Lift chairs can make it easier for someone to get up again after sitting for a while in a comfortable, deeply cushioned chair.  My Mom had one during her illness and it made a big difference.

What else can make life easier?  The list is almost endless:  Doorways can be widened.  Stair lifts and elevators (yes elevators!) for moving between levels.  Better lighting.  Lever handles to replace door knobs.  “Reachers” can allow a patient to “reach” an item on a higher shelf.  Wearable alert pendants that can automatically dial the phone for help when someone has fallen & cannot get up.

The caregiver cannot safely lift the patient?  Installed overhead lifts…you really need to see these to understand how useful they can be.  Free-standing overhead lifts.  Stand poles (Like a pole lamp, but sturdier) can be held onto for assistance in standing up.  Lifts that can be moved from room to room.

Some of the things I have mentioned may be difficult to visualize.  Accessible Systems, Inc has a showhome with these devices and many more on display.  The address is 3025 W. Jefferson Ave., Englewood, CO (near Hampden Ave. & Federal Blvd.).  Call Amy Dee at 720-358-8011 to let her know when you will be there.  You will leave with some good ideas on how to better allow your loved one to stay at home.  My own visit last week became the inspiration for this article.  Full disclosure: I am not connected with Accessible Systems in any way, financially or otherwise.  They are one of a number of care-related providers that I have come to know & be able to confidently recommend over the years.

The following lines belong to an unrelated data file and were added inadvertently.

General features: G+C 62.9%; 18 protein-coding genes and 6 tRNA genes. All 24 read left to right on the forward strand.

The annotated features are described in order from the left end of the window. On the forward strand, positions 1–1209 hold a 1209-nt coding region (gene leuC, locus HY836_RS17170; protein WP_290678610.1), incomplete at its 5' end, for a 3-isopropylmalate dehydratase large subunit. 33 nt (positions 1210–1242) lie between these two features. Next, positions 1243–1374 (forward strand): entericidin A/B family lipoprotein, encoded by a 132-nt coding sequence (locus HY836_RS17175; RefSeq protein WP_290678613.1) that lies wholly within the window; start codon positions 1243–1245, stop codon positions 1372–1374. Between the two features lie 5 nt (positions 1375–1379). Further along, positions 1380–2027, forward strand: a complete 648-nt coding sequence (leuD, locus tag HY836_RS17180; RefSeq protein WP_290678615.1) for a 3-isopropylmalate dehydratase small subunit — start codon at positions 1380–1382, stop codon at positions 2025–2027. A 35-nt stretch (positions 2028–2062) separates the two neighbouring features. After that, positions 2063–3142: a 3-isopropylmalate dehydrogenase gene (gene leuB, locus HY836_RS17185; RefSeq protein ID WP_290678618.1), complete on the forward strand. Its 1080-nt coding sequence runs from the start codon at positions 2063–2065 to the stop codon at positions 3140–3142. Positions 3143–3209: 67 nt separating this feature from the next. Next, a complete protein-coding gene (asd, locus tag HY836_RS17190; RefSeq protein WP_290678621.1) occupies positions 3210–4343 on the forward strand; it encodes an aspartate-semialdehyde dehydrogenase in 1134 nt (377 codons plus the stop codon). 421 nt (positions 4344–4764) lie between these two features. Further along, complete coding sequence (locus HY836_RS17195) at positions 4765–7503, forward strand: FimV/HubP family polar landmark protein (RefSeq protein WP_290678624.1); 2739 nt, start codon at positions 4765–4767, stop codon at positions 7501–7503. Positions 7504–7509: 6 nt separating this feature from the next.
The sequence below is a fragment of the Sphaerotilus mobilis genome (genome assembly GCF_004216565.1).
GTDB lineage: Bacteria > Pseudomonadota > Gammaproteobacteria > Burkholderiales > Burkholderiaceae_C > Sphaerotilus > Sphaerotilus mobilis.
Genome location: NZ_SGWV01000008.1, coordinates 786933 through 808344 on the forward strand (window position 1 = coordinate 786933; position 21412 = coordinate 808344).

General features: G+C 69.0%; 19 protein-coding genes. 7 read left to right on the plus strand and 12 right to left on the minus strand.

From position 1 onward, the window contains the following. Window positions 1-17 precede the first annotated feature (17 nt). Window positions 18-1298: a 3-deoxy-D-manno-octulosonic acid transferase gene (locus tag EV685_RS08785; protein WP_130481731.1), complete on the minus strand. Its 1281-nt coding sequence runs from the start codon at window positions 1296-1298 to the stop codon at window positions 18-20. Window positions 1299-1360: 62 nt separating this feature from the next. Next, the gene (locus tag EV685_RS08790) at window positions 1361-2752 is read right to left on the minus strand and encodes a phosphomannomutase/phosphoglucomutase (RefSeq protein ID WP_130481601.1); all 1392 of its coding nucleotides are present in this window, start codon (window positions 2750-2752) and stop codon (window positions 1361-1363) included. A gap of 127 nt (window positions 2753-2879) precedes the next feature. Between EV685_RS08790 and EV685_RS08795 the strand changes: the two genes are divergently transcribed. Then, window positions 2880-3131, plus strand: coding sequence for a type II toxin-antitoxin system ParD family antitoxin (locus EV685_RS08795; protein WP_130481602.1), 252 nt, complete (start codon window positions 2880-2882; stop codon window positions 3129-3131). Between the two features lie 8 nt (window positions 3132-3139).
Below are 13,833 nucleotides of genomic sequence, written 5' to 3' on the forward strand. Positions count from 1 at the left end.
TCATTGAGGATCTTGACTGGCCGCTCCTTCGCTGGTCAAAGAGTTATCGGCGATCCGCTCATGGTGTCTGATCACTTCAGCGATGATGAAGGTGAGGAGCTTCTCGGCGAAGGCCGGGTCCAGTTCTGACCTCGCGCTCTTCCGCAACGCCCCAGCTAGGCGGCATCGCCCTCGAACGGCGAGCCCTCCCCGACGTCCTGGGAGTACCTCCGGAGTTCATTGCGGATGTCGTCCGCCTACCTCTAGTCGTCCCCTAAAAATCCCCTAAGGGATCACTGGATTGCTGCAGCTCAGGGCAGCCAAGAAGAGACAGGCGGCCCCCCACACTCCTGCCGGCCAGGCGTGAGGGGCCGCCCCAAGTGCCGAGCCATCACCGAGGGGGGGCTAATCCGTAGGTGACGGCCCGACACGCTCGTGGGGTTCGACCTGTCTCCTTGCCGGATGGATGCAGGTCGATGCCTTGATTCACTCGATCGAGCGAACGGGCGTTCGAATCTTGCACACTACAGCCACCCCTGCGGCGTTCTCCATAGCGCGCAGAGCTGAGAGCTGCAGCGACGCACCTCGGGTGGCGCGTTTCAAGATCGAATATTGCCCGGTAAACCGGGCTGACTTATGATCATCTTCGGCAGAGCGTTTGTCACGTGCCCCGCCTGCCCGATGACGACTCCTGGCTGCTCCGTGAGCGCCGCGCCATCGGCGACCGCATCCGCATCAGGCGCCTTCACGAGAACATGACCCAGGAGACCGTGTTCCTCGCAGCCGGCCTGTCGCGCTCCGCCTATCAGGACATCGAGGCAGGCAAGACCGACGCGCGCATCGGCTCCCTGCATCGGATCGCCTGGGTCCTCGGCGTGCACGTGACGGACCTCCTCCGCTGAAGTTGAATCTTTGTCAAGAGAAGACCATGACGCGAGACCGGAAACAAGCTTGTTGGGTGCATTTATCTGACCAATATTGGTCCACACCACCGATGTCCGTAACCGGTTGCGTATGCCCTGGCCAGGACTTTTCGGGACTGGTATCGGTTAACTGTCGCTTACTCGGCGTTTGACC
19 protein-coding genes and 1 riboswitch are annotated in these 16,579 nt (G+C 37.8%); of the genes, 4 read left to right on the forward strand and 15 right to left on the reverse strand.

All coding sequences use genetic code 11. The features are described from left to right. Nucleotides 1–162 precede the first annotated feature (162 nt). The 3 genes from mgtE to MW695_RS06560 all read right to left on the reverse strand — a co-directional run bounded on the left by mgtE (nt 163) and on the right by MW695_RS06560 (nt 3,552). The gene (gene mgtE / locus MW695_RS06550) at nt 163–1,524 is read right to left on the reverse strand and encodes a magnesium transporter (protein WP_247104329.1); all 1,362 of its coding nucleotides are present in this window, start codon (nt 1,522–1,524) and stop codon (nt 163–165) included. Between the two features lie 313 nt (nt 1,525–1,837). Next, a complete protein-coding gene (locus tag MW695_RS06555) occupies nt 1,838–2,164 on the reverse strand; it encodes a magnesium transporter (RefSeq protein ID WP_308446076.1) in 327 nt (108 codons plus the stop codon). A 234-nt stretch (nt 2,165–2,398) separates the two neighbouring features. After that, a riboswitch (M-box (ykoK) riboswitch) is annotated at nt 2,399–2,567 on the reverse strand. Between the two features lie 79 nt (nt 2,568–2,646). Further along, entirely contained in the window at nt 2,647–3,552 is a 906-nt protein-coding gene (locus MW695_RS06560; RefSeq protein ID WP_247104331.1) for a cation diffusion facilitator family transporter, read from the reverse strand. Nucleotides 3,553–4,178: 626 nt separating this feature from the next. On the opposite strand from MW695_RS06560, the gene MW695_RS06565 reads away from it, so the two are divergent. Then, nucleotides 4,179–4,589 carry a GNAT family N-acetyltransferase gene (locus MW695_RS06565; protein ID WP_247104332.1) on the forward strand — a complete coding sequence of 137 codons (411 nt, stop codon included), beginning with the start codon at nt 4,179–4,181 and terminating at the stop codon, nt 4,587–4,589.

Now that I have told you about some of the wonderful things that can allow a person to remain in his or her own home, how do you pay for them? 

1. Long term care insurance: Most (but not all) modern policies pay for home care.  Having the cost of a home care aide covered by insurance can free up dollars for equipment.  Many long term care insurance policies have “alternative plan of care” provisions.  This benefit may let the insurance company to pay for equipment & home modifications in lieu of more expensive assisted living or nursing home care.  Other policies have a built-in dollar amount that can be used for these items.  Still other policies provide a cash benefit (instead of reimbursement) that can be used for any purpose.

2. Medicare: Some things may be fully or partially covered…although Medicare does not pay for items deemed to be “safety equipment”. 

3. Your own pocket: How much is keeping your loved one, or yourself, at home worth to you?

An amazing number of devices & home modifications have been developed that can help keep someone at home who needs long term care…home is where most people want to be.  You owe it to yourself to check this out before deciding that a nursing home or assisted living facility is the only answer.

Disclaimer:  This eNewsletter and all links to other sources should not be construed as tax or legal advice because it is not either.   Raymond Smith, The Long Term Care Specialist, does not give legal or tax advice.  Consult your tax advisor or attorney for these matters.

 

© Raymond Smith, The Long Term Care Specialist, 2013